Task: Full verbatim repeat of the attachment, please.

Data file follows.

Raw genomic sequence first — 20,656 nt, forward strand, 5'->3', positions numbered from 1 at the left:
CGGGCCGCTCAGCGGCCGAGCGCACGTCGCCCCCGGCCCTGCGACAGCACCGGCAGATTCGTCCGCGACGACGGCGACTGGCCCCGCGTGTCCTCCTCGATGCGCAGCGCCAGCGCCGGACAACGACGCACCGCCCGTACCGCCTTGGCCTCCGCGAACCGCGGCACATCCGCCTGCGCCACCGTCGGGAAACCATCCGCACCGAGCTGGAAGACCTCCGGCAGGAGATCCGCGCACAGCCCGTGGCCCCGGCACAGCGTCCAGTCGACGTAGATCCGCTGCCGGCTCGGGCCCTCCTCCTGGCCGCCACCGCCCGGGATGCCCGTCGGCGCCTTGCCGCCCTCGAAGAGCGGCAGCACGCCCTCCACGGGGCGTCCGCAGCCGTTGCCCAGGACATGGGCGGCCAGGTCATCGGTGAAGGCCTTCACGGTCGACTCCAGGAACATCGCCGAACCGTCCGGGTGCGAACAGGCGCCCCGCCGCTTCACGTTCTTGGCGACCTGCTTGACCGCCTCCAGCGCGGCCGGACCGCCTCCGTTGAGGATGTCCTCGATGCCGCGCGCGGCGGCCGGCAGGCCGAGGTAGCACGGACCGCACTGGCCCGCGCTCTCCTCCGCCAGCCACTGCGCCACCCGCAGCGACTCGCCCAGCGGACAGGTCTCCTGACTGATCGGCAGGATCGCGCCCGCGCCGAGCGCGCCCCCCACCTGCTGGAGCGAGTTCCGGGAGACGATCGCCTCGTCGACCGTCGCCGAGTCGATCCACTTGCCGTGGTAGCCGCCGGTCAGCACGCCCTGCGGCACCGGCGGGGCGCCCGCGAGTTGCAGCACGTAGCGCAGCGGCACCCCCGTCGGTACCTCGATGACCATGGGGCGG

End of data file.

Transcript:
Raw genomic sequence first — 20,656 nt, forward strand, 5'->3', positions numbered from 1 at the left:
CGGGCCGCTCAGCGGCCGAGCGCACGTCGCCCCCGGCCCTGCGACAGCACCGGCAGATTCGTCCGCGACGACGGCGACTGGCCCCGCGTGTCCTCCTCGATGCGCAGCGCCAGCGCCGGACAACGACGCACCGCCCGTACCGCCTTGGCCTCCGCGAACCGCGGCACATCCGCCTGCGCCACCGTCGGGAAACCATCCGCACCGAGCTGGAAGACCTCCGGCAGGAGATCCGCGCACAGCCCGTGGCCCCGGCACAGCGTCCAGTCGACGTAGATCCGCTGCCGGCTCGGGCCCTCCTCCTGGCCGCCACCGCCCGGGATGCCCGTCGGCGCCTTGCCGCCCTCGAAGAGCGGCAGCACGCCCTCCACGGGGCGTCCGCAGCCGTTGCCCAGGACATGGGCGGCCAGGTCATCGGTGAAGGCCTTCACGGTCGACTCCAGGAACATCGCCGAACCGTCCGGGTGCGAACAGGCGCCCCGCCGCTTCACGTTCTTGGCGACCTGCTTGACCGCCTCCAGCGCGGCCGGACCGCCTCCGTTGAGGATGTCCTCGATGCCGCGCGCGGCGGCCGGCAGGCCGAGGTAGCACGGACCGCACTGGCCCGCGCTCTCCTCCGCCAGCCACTGCGCCACCCGCAGCGACTCGCCCAGCGGACAGGTCTCCTGACTGATCGGCAGGATCGCGCCCGCGCCGAGCGCGCCCCCCACCTGCTGGAGCGAGTTCCGGGAGACGATCGCCTCGTCGACCGTCGCCGAGTCGATCCACTTGCCGTGGTAGCCGCCGGTCAGCACGCCCTGCGGCACCGGCGGGGCGCCCGCGAGTTGCAGCACGTAGCGCAGCGGCACCCCCGTCGGTACCTCGATGACCATGGGGCGG